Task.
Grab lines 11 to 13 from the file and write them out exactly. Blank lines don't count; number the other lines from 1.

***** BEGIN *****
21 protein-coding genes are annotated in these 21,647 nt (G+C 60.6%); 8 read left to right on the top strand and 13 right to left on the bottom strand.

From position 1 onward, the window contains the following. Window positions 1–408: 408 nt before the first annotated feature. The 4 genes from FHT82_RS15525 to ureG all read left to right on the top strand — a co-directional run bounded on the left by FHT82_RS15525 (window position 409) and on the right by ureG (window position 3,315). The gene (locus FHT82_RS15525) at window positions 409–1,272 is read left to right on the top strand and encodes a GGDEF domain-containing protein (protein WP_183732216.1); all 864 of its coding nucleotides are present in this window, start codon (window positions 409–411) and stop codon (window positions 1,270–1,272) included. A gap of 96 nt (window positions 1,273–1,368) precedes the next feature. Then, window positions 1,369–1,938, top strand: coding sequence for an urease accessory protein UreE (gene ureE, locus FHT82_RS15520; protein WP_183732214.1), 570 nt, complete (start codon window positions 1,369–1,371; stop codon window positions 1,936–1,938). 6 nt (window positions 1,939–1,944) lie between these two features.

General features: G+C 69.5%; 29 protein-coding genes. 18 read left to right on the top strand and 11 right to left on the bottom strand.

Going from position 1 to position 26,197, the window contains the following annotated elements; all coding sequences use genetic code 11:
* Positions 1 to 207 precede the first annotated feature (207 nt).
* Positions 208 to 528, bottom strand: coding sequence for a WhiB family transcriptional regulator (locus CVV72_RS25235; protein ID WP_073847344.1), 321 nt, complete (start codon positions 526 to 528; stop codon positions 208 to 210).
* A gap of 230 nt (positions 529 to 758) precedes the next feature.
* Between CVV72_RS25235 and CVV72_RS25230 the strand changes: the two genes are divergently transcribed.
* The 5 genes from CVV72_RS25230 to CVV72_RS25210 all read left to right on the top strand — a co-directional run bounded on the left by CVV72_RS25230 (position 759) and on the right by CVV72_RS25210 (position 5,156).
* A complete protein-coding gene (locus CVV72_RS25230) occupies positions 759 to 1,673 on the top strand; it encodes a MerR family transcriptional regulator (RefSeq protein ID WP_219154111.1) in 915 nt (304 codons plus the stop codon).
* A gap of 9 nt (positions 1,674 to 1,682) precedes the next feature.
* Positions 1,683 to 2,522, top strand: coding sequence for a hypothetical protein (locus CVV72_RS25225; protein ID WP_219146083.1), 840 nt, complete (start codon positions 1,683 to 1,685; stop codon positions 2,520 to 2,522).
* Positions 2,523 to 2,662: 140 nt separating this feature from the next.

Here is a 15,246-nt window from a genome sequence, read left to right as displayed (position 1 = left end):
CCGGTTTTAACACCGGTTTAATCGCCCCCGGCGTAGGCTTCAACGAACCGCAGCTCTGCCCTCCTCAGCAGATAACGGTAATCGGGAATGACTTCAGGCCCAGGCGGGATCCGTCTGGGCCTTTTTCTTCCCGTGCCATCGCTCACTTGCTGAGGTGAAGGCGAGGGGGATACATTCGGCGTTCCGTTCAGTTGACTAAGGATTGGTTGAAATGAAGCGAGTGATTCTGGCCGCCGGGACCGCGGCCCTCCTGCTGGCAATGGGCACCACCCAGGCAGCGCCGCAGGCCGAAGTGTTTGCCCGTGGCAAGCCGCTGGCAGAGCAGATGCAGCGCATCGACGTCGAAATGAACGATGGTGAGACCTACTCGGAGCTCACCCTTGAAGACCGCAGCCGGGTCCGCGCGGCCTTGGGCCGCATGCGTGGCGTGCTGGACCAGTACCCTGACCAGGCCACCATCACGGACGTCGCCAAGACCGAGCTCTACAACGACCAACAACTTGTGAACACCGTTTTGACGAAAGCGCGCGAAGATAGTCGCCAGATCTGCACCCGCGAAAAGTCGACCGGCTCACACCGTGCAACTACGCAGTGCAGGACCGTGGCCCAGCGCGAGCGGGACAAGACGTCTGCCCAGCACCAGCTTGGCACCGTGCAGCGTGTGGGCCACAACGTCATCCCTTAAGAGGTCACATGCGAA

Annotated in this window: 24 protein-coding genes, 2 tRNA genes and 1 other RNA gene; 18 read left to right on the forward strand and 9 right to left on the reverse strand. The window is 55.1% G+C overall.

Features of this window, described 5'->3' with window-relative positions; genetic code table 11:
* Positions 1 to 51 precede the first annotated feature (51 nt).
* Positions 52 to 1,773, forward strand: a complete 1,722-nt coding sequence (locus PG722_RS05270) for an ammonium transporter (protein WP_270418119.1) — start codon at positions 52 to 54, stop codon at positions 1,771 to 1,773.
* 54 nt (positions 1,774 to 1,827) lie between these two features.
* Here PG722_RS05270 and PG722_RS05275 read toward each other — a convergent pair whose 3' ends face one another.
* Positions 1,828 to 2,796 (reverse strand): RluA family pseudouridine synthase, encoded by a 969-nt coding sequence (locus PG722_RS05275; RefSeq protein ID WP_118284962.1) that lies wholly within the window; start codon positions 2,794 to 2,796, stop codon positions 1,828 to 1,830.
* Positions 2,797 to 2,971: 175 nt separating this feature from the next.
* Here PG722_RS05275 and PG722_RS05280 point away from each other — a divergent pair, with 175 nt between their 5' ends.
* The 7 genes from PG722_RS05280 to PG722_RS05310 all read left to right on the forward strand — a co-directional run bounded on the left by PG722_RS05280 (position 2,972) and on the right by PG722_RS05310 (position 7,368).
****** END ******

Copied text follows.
* A gap of 9 nt (positions 1,674 to 1,682) precedes the next feature.
* Positions 1,683 to 2,522, top strand: coding sequence for a hypothetical protein (locus CVV72_RS25225; protein ID WP_219146083.1), 840 nt, complete (start codon positions 1,683 to 1,685; stop codon positions 2,520 to 2,522).
* Positions 2,523 to 2,662: 140 nt separating this feature from the next.